So, although you could play the example conflicts separately, I would very much prefer putting them into one Deal (that's why the game has the specific term - one deal can encompass several technically separate conflicts), because that way the harm and narration encompass both conflicts at once, and players get more control over what happens.

Quote
These goals seem to me to be ones that could both be achieved, and both fail. I would think you'd handle it this way:
Robber places cards down, Identity seeker places cards down, and GM places cards down.
Robber beats GM: he robs the bank (goal not opposed by IDSeeker)
Robber beats IDSeeker: keeps his identity secret.
IDSeeker beats GM: discovers robber's secret.

While I do it through narration: narrator decides whether the losing party succeeds after all. This makes things interesting, because winning narration in this case ensures your own goal succeeding, but also leaves the possibility that the other party succeeds, too. I never use stud hands unless there's a dramatically separate person or thing opposing a player, so in this case there wouldn't be any GM hands. What would the GM hand depict, anyway? The difficulty of robbing the bank, apart from the player character defending it? Or the difficulty of unmasking somebody during a firefight? That's task resolution thinking, IMO.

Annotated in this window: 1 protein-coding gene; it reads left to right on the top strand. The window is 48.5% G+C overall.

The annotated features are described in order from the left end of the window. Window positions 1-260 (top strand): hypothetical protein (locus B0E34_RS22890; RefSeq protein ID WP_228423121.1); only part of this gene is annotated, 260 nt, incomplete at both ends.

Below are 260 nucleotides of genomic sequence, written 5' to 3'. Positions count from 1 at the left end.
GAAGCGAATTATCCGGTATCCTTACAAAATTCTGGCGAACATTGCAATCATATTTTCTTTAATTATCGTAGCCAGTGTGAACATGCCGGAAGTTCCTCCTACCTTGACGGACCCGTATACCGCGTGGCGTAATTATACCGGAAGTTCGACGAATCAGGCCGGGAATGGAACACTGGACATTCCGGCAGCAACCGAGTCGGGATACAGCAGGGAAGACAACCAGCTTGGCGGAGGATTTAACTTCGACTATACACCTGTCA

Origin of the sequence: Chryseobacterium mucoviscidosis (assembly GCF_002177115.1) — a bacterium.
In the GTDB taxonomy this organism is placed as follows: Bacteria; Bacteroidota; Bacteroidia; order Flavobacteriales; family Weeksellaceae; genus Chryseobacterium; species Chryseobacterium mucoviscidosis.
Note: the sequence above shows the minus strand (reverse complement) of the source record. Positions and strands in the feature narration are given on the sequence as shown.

But the system is flexible enough to do it that way, too, if you want to. It's a clear rules modification, though: as the rules read, only the winning hand matters, and the order of the other hands does not limit the narrator.

Quote
Note: by this interpretation, I'd handle death as follows: you lose a conflict to the death, and you appear dead, or are being treated by someone, or whatever. You need to then succeed another conflict to get back into a situation where you can face the person who defeated you. It might be the same as being incapacitated, but it certainly doesn't have to be.